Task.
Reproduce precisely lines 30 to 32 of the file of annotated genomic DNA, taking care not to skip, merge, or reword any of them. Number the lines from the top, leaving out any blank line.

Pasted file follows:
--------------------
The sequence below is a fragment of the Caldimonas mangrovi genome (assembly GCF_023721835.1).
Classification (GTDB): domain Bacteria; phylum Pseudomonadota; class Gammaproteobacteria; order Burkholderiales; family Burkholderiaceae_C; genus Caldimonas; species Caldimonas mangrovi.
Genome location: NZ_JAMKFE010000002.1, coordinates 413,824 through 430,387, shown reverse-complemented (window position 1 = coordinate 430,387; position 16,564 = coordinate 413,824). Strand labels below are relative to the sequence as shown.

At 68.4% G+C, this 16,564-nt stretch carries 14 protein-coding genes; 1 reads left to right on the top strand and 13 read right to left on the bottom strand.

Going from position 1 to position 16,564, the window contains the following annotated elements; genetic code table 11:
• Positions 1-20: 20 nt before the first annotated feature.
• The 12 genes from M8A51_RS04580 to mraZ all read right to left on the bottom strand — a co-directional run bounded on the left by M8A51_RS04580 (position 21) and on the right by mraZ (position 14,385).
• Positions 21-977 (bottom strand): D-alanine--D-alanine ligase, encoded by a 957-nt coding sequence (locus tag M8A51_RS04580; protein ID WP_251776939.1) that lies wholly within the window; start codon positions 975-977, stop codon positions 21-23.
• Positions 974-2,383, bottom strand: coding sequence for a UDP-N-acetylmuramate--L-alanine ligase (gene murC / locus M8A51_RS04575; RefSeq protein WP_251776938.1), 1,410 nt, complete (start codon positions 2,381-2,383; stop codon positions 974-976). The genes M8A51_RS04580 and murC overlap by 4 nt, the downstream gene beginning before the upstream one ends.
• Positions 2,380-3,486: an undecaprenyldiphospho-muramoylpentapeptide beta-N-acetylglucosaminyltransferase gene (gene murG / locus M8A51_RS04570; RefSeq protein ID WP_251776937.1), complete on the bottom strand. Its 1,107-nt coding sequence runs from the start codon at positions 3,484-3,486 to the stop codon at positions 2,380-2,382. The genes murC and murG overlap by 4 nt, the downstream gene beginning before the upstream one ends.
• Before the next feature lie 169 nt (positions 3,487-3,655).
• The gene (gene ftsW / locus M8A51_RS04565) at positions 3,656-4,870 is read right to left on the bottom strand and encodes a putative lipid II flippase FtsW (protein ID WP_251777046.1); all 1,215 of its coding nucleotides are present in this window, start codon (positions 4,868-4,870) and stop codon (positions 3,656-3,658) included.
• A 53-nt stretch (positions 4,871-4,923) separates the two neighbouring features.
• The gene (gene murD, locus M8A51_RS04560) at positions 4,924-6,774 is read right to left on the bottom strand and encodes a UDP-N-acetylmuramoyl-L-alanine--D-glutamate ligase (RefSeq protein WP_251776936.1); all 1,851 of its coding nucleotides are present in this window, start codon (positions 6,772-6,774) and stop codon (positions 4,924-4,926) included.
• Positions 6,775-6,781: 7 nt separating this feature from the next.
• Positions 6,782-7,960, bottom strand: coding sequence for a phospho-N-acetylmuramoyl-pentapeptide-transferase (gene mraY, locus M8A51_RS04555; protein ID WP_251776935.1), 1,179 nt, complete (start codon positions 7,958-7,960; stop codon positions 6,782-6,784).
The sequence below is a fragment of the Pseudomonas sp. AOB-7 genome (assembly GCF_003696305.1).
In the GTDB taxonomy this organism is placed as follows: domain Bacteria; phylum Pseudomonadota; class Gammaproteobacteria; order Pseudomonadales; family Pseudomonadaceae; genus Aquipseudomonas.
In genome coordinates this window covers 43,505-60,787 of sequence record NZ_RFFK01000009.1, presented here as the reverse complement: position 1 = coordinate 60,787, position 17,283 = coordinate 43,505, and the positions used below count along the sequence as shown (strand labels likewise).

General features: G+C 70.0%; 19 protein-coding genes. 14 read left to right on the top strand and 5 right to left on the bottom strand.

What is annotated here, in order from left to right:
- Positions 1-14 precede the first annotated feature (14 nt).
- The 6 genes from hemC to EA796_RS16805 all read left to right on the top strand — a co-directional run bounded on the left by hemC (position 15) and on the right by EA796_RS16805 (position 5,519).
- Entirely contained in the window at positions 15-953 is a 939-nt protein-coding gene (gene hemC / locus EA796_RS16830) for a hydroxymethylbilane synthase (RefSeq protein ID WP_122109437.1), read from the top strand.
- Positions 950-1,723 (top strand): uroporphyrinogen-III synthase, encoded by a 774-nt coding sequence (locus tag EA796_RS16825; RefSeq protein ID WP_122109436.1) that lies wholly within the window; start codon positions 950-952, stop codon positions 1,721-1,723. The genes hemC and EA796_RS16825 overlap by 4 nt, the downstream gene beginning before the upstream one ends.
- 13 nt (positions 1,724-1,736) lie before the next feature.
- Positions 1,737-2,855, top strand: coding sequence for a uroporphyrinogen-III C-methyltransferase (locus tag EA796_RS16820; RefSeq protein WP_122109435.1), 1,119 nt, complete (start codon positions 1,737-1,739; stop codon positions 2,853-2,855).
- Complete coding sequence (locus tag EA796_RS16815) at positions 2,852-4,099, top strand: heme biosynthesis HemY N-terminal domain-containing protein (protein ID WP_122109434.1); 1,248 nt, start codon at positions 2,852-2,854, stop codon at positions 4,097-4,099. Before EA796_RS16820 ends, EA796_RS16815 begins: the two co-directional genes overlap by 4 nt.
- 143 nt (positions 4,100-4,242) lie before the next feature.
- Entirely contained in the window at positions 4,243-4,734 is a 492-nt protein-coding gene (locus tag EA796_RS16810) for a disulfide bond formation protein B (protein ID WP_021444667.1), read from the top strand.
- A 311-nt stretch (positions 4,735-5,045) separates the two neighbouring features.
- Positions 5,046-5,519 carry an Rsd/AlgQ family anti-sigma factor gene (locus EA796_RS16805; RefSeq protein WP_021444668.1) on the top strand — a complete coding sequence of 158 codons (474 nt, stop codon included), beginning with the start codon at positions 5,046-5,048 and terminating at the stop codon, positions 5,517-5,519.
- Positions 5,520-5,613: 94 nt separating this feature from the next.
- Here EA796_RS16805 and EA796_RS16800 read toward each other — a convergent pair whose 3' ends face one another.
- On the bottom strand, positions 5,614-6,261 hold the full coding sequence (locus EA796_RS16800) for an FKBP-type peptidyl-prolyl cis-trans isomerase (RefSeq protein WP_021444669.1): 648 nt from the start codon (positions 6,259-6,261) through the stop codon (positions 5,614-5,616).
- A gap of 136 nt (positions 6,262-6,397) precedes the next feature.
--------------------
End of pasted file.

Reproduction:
- Entirely contained in the window at positions 4,243-4,734 is a 492-nt protein-coding gene (locus tag EA796_RS16810) for a disulfide bond formation protein B (protein ID WP_021444667.1), read from the top strand.
- A 311-nt stretch (positions 4,735-5,045) separates the two neighbouring features.
- Positions 5,046-5,519 carry an Rsd/AlgQ family anti-sigma factor gene (locus EA796_RS16805; RefSeq protein WP_021444668.1) on the top strand — a complete coding sequence of 158 codons (474 nt, stop codon included), beginning with the start codon at positions 5,046-5,048 and terminating at the stop codon, positions 5,517-5,519.